Women entrepreneurs less likely to quit their business than men, say researchers

Male company owners 14 per cent more likely to step down than women, according to analysis of more than 1,500 UK firms

Chris Baynes
Wednesday 04 September 2019 00:00 BST
Women can apparently rely on a partner’s income to subsidize their business
Women can apparently rely on a partner’s income to subsidize their business

Female entrepreneurs are less likely to give up on their business than men, according to a new academic study.

Male company owners are 14 per cent more likely to quit the firm they set up, found researchers who studied data on 1,523 UK businesses.

Women also stayed longer at the helm of their start-ups despite making less money from them than their male counterparts, according to analysis by Muntasir Alam and Dr Dilani Jayawarna of the University of Liverpool Management School.

The researchers, who studied data from 2009 to 2016, said 16.3 per cent of women business owners quit each year compared to 18.6 per cent of men.

Their findings come despite businesswomen disproportionately facing barriers accessing start-up funding.

The Liverpool academics analysed data from the Understanding Society survey, a government-funded longitudinal study involving 40,000 British households and about 100,000 people.

They also found smaller business owners were more likely to quit than those who ran large firms, while older entrepreneurs were less likely to step down from their companies.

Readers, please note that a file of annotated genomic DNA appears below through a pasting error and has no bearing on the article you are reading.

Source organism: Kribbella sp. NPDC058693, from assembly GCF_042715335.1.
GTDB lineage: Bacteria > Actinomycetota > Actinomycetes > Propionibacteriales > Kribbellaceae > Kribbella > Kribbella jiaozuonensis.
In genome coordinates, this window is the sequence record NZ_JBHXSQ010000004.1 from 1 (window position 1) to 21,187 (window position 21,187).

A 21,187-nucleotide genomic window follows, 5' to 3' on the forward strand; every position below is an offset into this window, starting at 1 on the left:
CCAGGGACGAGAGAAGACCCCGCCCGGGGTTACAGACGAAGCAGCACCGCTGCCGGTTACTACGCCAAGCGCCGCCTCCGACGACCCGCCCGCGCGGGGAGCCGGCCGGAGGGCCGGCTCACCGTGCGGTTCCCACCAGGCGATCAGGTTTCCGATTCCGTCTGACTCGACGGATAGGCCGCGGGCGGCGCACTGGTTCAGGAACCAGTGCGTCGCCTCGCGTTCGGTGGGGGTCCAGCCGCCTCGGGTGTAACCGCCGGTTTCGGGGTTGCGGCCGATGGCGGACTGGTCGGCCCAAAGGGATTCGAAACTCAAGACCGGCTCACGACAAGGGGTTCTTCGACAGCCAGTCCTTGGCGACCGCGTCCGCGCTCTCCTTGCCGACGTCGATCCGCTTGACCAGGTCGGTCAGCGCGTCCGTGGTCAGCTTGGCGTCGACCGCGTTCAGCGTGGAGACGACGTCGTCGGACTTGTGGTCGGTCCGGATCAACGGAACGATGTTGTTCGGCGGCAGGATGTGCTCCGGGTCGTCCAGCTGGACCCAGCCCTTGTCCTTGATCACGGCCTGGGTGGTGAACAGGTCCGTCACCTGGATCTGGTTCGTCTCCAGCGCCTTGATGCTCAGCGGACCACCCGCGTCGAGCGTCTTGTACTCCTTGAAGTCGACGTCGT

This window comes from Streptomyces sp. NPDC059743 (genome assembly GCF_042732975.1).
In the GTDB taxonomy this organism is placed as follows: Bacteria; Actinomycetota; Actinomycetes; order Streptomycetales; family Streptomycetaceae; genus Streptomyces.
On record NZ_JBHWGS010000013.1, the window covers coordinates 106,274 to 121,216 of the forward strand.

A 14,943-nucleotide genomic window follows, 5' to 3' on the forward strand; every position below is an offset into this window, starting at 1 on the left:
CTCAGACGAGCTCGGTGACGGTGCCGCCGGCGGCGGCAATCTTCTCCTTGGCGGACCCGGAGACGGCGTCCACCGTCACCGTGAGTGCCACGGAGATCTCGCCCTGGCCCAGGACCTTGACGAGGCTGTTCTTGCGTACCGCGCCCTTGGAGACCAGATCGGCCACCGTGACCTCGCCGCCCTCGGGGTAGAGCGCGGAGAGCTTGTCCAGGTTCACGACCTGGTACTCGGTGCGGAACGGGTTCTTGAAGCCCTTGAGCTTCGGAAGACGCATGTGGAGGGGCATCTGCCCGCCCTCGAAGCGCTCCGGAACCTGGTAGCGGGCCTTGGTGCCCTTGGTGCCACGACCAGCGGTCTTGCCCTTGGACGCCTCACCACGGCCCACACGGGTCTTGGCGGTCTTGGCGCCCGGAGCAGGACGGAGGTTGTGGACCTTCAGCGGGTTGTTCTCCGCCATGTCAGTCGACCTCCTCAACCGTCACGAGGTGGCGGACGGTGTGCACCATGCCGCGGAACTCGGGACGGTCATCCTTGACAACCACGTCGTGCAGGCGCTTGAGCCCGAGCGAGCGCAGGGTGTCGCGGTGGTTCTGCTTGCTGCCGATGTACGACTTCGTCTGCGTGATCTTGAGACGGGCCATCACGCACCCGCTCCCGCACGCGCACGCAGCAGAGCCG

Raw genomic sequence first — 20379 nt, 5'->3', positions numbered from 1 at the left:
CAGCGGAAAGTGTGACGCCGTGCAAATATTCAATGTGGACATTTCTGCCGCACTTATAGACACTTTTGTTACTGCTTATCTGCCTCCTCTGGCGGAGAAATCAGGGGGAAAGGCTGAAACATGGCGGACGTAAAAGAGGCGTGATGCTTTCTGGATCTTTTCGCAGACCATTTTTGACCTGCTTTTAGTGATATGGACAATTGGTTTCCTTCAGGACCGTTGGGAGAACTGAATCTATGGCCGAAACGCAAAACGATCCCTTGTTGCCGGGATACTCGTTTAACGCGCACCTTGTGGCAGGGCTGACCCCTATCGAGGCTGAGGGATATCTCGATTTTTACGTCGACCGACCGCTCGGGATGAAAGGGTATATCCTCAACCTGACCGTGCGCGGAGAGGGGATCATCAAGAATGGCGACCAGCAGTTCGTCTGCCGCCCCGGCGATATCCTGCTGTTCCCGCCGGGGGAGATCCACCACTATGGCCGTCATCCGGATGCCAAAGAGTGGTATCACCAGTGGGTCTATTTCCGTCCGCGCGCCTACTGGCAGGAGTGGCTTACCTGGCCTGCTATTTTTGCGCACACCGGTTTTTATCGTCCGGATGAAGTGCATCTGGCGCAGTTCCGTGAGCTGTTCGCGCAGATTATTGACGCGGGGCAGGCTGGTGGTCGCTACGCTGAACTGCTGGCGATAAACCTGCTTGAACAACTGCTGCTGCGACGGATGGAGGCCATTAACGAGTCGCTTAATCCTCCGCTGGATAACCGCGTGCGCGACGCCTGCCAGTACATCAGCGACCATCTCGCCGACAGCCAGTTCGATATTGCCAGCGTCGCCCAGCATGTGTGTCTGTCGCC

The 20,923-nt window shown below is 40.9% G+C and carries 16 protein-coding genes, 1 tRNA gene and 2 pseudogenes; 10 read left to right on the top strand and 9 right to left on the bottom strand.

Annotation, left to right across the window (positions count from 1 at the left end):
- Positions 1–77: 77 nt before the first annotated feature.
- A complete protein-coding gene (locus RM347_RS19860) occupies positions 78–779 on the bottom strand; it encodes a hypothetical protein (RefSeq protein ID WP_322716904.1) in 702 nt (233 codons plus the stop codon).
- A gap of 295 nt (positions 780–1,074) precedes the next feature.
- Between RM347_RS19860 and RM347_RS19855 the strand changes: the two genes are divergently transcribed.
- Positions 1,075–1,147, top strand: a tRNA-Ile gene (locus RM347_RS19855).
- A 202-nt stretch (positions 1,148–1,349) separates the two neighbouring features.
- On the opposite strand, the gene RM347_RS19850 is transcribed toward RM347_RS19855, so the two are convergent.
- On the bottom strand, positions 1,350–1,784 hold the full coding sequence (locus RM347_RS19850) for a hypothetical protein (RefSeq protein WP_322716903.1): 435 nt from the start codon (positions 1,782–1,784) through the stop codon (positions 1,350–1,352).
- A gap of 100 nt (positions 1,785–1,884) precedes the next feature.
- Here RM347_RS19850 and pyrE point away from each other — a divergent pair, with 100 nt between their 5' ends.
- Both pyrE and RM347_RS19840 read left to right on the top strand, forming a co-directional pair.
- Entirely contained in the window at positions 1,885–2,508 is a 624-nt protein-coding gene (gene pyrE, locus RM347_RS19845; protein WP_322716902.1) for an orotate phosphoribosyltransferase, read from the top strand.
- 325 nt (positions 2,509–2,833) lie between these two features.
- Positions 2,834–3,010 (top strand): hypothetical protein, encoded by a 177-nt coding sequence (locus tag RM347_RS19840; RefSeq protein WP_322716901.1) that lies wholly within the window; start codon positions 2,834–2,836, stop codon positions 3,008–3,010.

The gender gap persisted even when the statistics were adjusted to compare women and men of similar health running companies of the same size in identical market conditions.

While respondents were not asked their reasons for quitting their business, Mr Alam said female company owners were more likely to work from home and less likely to rely on their firm as a primary source of household income.

He added: “The analysis found that running the business from home gives women flexibility, and also being the secondary breadwinner meant their business was subsidised by their husband or partner.”

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The Rose Review, a government-commissioned inquiry into female entrepreneurship, said this year the UK economy was losing out on £250bn of value every year because women face barriers to becoming successful entrepreneurs.

Alison Rose, the banker who led the review, found women start businesses with 53 per cent less capital on average than men, are less aware of funding options and less likely to take on debt.

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